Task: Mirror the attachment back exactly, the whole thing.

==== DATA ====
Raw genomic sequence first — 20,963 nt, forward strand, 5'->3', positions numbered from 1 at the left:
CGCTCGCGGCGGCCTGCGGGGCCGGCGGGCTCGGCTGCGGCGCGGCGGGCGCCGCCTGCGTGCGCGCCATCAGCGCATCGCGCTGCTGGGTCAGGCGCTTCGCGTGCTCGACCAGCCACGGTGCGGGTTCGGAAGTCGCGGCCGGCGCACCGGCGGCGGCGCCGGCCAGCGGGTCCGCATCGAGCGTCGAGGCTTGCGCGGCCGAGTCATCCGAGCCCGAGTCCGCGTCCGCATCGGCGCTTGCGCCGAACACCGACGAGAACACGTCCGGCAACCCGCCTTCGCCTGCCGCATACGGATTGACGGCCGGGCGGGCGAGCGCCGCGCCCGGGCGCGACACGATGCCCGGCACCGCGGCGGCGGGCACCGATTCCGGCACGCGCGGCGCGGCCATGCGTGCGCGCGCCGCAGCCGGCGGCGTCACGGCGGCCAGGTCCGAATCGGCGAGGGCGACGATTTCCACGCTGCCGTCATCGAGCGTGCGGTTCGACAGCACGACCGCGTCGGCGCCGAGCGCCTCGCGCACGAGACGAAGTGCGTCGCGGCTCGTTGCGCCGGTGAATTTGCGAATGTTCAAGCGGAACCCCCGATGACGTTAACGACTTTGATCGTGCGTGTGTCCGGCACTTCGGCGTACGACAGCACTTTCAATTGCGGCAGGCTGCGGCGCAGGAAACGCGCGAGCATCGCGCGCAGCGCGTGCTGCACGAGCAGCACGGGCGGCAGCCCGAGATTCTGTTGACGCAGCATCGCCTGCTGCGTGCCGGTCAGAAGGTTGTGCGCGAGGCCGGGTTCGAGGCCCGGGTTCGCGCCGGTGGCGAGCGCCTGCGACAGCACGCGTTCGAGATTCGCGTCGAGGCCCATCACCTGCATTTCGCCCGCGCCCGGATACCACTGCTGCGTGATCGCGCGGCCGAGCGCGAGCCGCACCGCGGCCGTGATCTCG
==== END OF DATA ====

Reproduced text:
Raw genomic sequence first — 20,963 nt, forward strand, 5'->3', positions numbered from 1 at the left:
CGCTCGCGGCGGCCTGCGGGGCCGGCGGGCTCGGCTGCGGCGCGGCGGGCGCCGCCTGCGTGCGCGCCATCAGCGCATCGCGCTGCTGGGTCAGGCGCTTCGCGTGCTCGACCAGCCACGGTGCGGGTTCGGAAGTCGCGGCCGGCGCACCGGCGGCGGCGCCGGCCAGCGGGTCCGCATCGAGCGTCGAGGCTTGCGCGGCCGAGTCATCCGAGCCCGAGTCCGCGTCCGCATCGGCGCTTGCGCCGAACACCGACGAGAACACGTCCGGCAACCCGCCTTCGCCTGCCGCATACGGATTGACGGCCGGGCGGGCGAGCGCCGCGCCCGGGCGCGACACGATGCCCGGCACCGCGGCGGCGGGCACCGATTCCGGCACGCGCGGCGCGGCCATGCGTGCGCGCGCCGCAGCCGGCGGCGTCACGGCGGCCAGGTCCGAATCGGCGAGGGCGACGATTTCCACGCTGCCGTCATCGAGCGTGCGGTTCGACAGCACGACCGCGTCGGCGCCGAGCGCCTCGCGCACGAGACGAAGTGCGTCGCGGCTCGTTGCGCCGGTGAATTTGCGAATGTTCAAGCGGAACCCCCGATGACGTTAACGACTTTGATCGTGCGTGTGTCCGGCACTTCGGCGTACGACAGCACTTTCAATTGCGGCAGGCTGCGGCGCAGGAAACGCGCGAGCATCGCGCGCAGCGCGTGCTGCACGAGCAGCACGGGCGGCAGCCCGAGATTCTGTTGACGCAGCATCGCCTGCTGCGTGCCGGTCAGAAGGTTGTGCGCGAGGCCGGGTTCGAGGCCCGGGTTCGCGCCGGTGGCGAGCGCCTGCGACAGCACGCGTTCGAGATTCGCGTCGAGGCCCATCACCTGCATTTCGCCCGCGCCCGGATACCACTGCTGCGTGATCGCGCGGCCGAGCGCGAGCCGCACCGCGGCCGTGATCTCG